If the pressure and expectation inhibits England, then the lack of certainly prohibits Scotland. The mantra ‘nothing to lose’ has never been more apt. A draw would be considered a highly successful result – a win would immortalise this group of players.

For this reason it is perhaps fair to assume that it is Strachan’s ideal fixture. If he could have picked any team to face it probably would have been England. He knows that he will not have to give a team talk. He knows that he will not have to rile his team up. His only job on the night will be to make sure that his players keep their emotions in check when the game inevitably begins to boil over.

If England allow that to happen then they will have really played into Scotland’s hands. Scotland will want a scrappy, fast, and aggressive game. They know that if they go nose to nose with England they will likely end up on the losing side. They will want the match to descend into a feisty and bad-tempered affair. If that happens then Strachan and his Scotland players will know that they have rattled their opponents.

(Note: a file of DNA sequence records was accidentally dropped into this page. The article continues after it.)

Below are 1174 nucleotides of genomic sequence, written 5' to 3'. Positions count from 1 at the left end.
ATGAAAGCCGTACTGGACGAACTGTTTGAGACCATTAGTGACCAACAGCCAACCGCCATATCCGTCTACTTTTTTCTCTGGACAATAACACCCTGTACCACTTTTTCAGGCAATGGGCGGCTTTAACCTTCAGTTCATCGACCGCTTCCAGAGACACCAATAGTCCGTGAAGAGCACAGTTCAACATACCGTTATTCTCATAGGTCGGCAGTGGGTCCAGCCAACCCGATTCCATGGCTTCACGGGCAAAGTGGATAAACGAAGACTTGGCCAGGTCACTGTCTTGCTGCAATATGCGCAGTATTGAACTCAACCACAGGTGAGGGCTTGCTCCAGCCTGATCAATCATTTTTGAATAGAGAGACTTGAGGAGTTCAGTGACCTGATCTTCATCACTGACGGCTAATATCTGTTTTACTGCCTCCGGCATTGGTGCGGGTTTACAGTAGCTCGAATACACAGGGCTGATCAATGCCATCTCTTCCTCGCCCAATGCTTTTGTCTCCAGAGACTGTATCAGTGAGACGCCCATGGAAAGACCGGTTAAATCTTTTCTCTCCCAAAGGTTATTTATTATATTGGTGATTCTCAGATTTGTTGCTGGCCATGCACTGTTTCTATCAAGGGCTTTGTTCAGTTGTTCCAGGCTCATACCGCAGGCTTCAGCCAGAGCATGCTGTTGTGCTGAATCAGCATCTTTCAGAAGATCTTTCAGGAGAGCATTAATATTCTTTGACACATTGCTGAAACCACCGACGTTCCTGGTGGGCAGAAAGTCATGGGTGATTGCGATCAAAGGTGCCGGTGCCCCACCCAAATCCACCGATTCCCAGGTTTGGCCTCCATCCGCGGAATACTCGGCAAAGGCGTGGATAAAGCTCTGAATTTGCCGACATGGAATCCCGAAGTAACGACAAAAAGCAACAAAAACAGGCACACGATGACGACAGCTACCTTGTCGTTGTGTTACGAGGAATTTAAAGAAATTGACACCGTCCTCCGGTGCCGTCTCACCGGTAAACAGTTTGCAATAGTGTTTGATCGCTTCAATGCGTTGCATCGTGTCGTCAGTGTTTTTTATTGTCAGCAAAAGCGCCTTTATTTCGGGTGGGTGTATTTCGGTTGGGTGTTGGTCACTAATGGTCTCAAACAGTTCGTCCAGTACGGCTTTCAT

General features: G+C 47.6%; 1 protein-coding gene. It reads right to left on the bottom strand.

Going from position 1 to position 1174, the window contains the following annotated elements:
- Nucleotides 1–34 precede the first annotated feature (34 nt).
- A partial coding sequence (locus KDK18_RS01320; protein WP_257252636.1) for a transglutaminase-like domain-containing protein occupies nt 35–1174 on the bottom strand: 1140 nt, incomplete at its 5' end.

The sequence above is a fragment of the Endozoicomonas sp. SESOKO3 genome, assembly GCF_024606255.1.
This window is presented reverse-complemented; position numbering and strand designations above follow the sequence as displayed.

The game will probably lack in quality but definitely not in intrigue. Both teams will approach this game with a certain level of trepidation, not wanting to take unnecessary risks; both know exactly what is at stake.

Defeat for England would lead to an internal inquisition perhaps even more severe than the one that followed the Iceland result. Defeat for Scotland would almost certainly signal the end of another qualifying campaign.

The winner really will take it all; the lose will be left standing small. Having said all that, it will most probably end up being a draw!

Should Arsène Wenger take the England job?

Agree to Disagree – where the argument you had at the pub last Thursday becomes a well mannered discussion.

WANTED – England manager to last more than 67 days. Gareth Southgate has recently taken over England duties and whilst he looks to be a safe pair of hands whispers of Wenger have surfaced stronger than ever. Is he the best choice for England? Is England a good move for him?